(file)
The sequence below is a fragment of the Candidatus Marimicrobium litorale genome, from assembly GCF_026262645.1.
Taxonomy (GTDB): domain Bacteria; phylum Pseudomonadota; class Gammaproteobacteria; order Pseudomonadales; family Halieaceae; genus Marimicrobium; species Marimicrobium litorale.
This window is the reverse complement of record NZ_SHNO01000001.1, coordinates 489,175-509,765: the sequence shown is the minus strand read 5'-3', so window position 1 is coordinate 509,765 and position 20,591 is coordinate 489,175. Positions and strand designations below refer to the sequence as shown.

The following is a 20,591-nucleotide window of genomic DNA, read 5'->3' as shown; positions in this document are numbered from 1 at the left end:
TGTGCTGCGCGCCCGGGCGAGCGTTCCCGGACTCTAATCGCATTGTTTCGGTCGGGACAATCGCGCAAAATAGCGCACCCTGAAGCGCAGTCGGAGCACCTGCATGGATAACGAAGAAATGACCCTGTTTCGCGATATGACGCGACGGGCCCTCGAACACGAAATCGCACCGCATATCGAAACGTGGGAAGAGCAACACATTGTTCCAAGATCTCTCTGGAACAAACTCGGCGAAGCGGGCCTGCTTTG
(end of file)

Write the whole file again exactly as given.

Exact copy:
The sequence below is a fragment of the Candidatus Marimicrobium litorale genome, from assembly GCF_026262645.1.
Taxonomy (GTDB): domain Bacteria; phylum Pseudomonadota; class Gammaproteobacteria; order Pseudomonadales; family Halieaceae; genus Marimicrobium; species Marimicrobium litorale.
This window is the reverse complement of record NZ_SHNO01000001.1, coordinates 489,175-509,765: the sequence shown is the minus strand read 5'-3', so window position 1 is coordinate 509,765 and position 20,591 is coordinate 489,175. Positions and strand designations below refer to the sequence as shown.

The following is a 20,591-nucleotide window of genomic DNA, read 5'->3' as shown; positions in this document are numbered from 1 at the left end:
TGTGCTGCGCGCCCGGGCGAGCGTTCCCGGACTCTAATCGCATTGTTTCGGTCGGGACAATCGCGCAAAATAGCGCACCCTGAAGCGCAGTCGGAGCACCTGCATGGATAACGAAGAAATGACCCTGTTTCGCGATATGACGCGACGGGCCCTCGAACACGAAATCGCACCGCATATCGAAACGTGGGAAGAGCAACACATTGTTCCAAGATCTCTCTGGAACAAACTCGGCGAAGCGGGCCTGCTTTG